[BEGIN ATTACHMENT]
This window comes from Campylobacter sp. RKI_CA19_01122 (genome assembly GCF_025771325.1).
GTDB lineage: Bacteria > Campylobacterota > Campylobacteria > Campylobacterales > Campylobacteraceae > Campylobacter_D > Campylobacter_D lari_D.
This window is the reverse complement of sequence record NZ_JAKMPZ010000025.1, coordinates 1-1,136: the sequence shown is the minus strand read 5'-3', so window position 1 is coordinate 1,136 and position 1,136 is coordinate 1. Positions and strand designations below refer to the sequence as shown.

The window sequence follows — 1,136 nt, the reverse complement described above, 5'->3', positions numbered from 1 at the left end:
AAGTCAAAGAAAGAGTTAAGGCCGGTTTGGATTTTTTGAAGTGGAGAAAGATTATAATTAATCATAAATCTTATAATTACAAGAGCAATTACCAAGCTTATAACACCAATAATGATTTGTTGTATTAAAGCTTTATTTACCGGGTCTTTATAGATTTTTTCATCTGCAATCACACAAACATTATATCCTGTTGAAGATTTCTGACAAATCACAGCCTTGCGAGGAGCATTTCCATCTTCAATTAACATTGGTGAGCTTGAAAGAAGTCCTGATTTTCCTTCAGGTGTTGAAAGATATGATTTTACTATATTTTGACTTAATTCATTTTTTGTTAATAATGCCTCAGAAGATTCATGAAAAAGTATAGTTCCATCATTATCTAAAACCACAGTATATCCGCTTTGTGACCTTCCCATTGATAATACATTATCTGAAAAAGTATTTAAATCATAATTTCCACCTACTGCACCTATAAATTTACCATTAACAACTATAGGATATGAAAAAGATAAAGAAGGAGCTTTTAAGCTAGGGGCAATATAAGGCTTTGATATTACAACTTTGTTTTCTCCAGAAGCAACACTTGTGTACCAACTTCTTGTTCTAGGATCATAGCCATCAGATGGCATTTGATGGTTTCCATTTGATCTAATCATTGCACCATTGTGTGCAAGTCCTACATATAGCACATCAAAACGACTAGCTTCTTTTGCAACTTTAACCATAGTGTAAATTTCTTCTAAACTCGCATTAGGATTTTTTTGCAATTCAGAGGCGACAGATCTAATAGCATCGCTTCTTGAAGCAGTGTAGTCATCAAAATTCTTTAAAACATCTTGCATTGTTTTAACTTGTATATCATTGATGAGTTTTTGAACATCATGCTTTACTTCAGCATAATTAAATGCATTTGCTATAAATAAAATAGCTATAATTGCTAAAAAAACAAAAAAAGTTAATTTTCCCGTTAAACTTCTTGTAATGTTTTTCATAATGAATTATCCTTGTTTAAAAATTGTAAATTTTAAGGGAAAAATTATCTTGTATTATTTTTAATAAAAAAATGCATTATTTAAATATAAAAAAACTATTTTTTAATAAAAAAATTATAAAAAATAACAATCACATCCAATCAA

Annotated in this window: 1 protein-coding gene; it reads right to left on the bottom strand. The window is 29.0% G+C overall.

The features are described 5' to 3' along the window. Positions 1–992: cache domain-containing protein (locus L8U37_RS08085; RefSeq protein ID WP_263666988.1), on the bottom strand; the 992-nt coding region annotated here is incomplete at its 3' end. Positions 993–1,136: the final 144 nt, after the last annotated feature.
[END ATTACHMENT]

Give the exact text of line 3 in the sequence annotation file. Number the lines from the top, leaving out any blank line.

This window is the reverse complement of sequence record NZ_JAKMPZ010000025.1, coordinates 1-1,136: the sequence shown is the minus strand read 5'-3', so window position 1 is coordinate 1,136 and position 1,136 is coordinate 1. Positions and strand designations below refer to the sequence as shown.